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|Revised Romanization||Hyeondae Asan|
Hyundai Asan is an arm of the South Korean conglomerate Hyundai Group and a major investor in North Korea. The company manages a number of projects, including the resort at the Mount Kumgang Tourist Region and road/rail building operations. It is also involved in the Kaesong Industrial Park project.
The family-controlled Hyundai Group, which used to be South Korea's largest Chaebol, was split into three sub-groups after the Asian financial crisis. Chung Mong-hun was involved in a power struggle with his elder brother, Chung Mong-koo, who heads another part of the Hyundai Group, the automaker Hyundai Motor Company.
Hyundai Asan has faced accusations of being a vehicle for illegally transferring US$100 million to North Korea from the government of former South Korean President Kim Dae-jung. The money was supposedly used to persuade North Korean leader Kim Jong-il to attend the inter-Korean summit in 2000. Hyundai Asan is building an industrial park, cross-border roads and railway lines in North Korea. The delay of the projects, due to political difficulties, put severe financial strains on the company. The head of Hyundai Asan, Chung Mong-hun, faced corruption and embezzlement charges. Chung was tried on charges of manipulating company accounting records to hide the secret transfers and embezzling more than twelve million dollars of company funds to pay bribes. On August 4, 2003 he committed suicide by leaping from his 12th floor office.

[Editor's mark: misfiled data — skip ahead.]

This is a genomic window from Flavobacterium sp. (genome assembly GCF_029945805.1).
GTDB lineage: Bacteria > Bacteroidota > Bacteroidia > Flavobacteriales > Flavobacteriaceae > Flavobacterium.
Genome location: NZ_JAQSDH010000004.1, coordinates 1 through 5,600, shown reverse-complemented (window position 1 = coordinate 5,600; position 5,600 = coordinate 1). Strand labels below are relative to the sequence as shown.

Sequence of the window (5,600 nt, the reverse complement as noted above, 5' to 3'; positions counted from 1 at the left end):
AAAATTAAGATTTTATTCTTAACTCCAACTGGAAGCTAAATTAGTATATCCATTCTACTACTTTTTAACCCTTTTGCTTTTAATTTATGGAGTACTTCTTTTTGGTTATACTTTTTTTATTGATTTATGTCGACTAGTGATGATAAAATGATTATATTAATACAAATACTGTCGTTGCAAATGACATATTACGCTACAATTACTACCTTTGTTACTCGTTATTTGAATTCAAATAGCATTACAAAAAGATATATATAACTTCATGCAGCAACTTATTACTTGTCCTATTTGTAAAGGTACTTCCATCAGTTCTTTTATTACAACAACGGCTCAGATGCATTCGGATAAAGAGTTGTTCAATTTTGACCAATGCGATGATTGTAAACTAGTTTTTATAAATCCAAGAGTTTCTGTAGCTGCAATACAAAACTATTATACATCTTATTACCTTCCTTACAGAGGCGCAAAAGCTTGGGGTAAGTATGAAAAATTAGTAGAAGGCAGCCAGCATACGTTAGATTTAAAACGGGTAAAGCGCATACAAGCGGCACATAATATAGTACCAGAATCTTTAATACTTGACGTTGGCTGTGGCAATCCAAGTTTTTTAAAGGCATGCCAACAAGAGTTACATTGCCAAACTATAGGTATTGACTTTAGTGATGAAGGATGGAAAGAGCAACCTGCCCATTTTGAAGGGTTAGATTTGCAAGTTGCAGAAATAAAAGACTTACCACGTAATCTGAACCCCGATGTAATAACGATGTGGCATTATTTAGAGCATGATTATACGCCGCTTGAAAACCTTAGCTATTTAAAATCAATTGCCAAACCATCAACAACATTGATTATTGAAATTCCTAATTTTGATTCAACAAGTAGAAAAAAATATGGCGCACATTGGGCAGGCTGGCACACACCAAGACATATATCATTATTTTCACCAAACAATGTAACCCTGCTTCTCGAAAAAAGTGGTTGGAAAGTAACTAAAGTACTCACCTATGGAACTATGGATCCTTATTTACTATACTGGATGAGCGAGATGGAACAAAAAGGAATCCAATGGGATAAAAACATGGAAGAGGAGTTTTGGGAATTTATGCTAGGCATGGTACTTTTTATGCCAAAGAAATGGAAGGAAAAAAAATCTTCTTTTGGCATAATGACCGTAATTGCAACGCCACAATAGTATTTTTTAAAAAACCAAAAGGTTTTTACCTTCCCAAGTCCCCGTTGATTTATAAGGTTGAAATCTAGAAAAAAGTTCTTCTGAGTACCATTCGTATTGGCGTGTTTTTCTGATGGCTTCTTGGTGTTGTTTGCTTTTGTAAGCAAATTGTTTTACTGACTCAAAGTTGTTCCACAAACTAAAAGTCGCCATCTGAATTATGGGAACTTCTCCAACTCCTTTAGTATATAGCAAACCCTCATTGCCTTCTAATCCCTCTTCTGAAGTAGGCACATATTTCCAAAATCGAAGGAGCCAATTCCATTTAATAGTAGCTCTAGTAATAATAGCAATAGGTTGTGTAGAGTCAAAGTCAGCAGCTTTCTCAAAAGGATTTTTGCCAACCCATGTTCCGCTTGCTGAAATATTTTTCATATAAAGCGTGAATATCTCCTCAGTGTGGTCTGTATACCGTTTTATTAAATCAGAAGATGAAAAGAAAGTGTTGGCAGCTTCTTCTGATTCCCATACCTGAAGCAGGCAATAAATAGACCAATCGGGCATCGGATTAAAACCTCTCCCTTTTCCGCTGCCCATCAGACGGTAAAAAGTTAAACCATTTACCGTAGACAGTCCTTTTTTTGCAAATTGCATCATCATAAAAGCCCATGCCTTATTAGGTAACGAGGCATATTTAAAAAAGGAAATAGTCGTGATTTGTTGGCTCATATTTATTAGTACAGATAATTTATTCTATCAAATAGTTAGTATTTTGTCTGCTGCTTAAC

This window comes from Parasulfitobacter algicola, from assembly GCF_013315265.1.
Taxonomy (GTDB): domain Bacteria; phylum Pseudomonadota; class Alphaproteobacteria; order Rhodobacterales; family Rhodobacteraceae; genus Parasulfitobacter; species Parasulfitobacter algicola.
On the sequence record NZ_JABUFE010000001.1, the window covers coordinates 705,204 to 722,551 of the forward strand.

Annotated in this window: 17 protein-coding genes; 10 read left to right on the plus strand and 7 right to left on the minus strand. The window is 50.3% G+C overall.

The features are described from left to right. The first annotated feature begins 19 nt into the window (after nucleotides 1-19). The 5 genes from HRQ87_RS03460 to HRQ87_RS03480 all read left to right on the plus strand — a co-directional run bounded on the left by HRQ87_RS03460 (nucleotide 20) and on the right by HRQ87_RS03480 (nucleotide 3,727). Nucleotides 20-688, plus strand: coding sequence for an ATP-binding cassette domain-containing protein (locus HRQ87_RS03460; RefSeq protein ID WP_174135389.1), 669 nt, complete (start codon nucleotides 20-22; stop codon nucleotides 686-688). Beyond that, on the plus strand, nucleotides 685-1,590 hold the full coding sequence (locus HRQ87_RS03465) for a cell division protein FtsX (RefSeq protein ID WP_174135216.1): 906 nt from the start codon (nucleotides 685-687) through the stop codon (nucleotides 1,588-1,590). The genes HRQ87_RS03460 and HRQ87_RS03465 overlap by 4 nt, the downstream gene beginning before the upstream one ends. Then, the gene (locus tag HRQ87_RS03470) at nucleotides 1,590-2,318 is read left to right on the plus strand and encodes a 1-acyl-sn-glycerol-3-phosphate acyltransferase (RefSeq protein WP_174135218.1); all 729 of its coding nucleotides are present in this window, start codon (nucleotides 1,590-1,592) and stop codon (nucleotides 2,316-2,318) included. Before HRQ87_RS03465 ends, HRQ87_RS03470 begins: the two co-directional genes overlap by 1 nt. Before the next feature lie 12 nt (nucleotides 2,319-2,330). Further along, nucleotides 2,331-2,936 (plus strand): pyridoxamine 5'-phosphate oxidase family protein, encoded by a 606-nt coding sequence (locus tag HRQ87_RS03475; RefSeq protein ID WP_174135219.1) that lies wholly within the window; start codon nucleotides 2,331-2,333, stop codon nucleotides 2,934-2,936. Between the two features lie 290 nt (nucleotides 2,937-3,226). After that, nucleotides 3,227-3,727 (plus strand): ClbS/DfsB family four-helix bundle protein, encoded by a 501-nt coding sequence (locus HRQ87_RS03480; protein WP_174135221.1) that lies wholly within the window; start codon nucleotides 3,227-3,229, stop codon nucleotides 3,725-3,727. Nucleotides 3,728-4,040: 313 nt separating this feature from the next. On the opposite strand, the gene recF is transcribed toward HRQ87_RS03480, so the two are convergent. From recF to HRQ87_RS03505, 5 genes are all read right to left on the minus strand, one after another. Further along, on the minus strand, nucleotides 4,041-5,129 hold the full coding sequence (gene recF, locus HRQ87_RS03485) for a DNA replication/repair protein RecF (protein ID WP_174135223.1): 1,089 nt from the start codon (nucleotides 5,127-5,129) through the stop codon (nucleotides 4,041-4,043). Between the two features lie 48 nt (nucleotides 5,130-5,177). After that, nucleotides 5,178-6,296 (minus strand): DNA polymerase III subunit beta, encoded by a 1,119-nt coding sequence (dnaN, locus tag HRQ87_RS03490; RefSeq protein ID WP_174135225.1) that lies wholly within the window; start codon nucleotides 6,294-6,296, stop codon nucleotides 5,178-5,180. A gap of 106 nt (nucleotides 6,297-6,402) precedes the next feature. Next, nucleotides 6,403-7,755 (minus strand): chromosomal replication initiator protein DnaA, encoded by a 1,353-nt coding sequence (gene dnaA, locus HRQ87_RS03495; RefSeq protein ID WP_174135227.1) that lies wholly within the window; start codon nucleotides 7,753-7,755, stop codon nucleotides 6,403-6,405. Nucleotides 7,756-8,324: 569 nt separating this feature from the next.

Kaesong Industrial Park is being developed in North Korea, with the planned participation of 250 South Korean companies, employing 100,000 North Koreans, by 2007. Three companies started operations in March 2005, in the park's pilot phase.
Kim Dae-jung, was a South Korean politician and statesman who served as President of South Korea from 1998 to 2003. He was a 2000 Nobel Peace Prize recipient for his work for democracy and human rights in South Korea and in East Asia in general, and for peace and reconciliation with North Korea and Japan. He is also the only Korean to have won the Nobel Prize to date. He was sometimes referred to as "the Nelson Mandela of Asia". Kim was the first opposition candidate to win the presidency.